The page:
Our final day loomed in Mexico - so after breakfast we headed over to Contramar Restaurant which is in Cuahtemoc/ Roma where we found out about making a booking for later to eat a late lunch there; then we caught the metro to Palacio de Bellas Artes, we have been there two or three times before but we just love the architecture and décor, the exterior of the building is primarily Neoclassical and Art Nouveau and the interior is mainly Art Deco - stunning - and then of course the magnificent murals by Diego Rivera and Rufino Tamayo and more: so refreshing to see it again. There was a marquee set up outside in front and people were watching a movie of, I assume, a famous Mexican singer, it was all very festive. Now for lunch - we made our way back to Contramar and soon we were seated at our table and we ordered a ceviche to share, a tuna tostada and a bottle of wine, we also had read in the reviews that one should order the sweets early as they are often sold out so we put in our order for a strawberry meringue and a fig tart - well forget the ceviche and the sweets - oh my goodness, the tuna tostadas were utterly delicious, we had to order another, too good! Thank you Mexico City, and au revoir!
patriciatbrogan is offline  
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Jul 20th, 2017, 03:13 AM
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Thank you for this delightful and informative trip report!

I must admit that I rarely read trip reports unless I’m planning a trip, so I hadn’t previously seen this report. It sounds like you and your daughter had some wonderful experiences, which you conveyed with words that brought your experiences to life quite nicely. So not only nicely planned, but nicely written – thank you!

I’m glad to see that you enjoyed many of the things that I recommended over your various planning posts -- and not just ruins, but also the Flycatcher Inn, El Meson del Marques, La Pigua....

Belated thanks for filing this report!
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Jul 20th, 2017, 04:51 AM
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Lovely report. Am planning our trip to Merida and Cuba next January.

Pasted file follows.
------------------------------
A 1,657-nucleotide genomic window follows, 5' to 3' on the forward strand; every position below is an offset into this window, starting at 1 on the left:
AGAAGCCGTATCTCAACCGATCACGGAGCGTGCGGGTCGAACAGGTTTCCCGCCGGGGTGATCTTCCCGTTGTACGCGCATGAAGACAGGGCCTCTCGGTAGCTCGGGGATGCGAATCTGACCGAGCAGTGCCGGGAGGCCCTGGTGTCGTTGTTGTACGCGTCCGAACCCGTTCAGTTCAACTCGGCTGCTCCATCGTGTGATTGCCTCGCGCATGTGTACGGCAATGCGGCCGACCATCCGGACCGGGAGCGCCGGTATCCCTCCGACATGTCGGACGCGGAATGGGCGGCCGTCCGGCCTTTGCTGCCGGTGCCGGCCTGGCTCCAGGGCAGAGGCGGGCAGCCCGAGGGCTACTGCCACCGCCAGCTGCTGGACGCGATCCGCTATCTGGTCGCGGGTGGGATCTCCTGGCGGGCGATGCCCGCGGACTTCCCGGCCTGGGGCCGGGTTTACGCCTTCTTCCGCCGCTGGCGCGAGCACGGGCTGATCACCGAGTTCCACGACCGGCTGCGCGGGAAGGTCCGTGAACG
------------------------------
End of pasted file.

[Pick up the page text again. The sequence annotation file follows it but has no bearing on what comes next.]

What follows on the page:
Your descriptions were very enlightening. Am passing them on to my friends.
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Jul 20th, 2017, 05:52 AM
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Lovely report. Am planning our trip to Merida and Cuba next January.
Your descriptions were very enlightening. Am passing them on to my friends.
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Jul 28th, 2017, 04:14 PM
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Thank you for your trip report and I do hope you come back to chat further about your experiences. I'm kicking around the idea of my own trip to the Yucatan for next February. I would likely base in Playa del Carmen for a few days of pool and beach time and then add in day trips to Chichen Itza and Coba/Tulum. A little disappointed to hear about the craziness at Chichen Itza even first thing in the morning. I guess ever since the New 7 Wonders of the World came out 10 years ago, any sort of solitary commune with the city is hopeless.

I'm kicking around the idea of also spending a couple of days either in San Cristobal de las Casas or Campeche. Both a time consuming trips from Playa but both sound like very charming cities--particularly San Cristobsl. I'd be very interested in hearing more about your experiences in Campeche (from above, it sounds like you were rather ho hum on the city?) or others views about either city.
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Oct 14th, 2017, 10:41 AM
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A very late thank you for your compliments and replies on my TR: I went back to it after writing it and noticed no-one replied then - and was disappointed: I come back to it now months later!
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Oct 15th, 2017, 03:43 AM
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Hello Minnbeef, this is very late so I don't know if you will get this (I don't know when you travelled) but Campeche is not far, I haven't been to Cristobal de las Casas: no, I wasn't lukewarm about Campeche, I would say it is one of the more characterful cities/ towns in The Yucatan.

The Yucatan was not my favourite place in Mexico at all, it is too Americanised (USA): prefer Oaxaca, Puebla, Mexico City is fab, also like Queretaro. However the Mayan Ruins were stunning.
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Oct 16th, 2017, 06:22 AM
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Just adding my kudos to this lively report. I didn't see it back in February.
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Dec 6th, 2017, 12:27 PM
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Thanks Fra!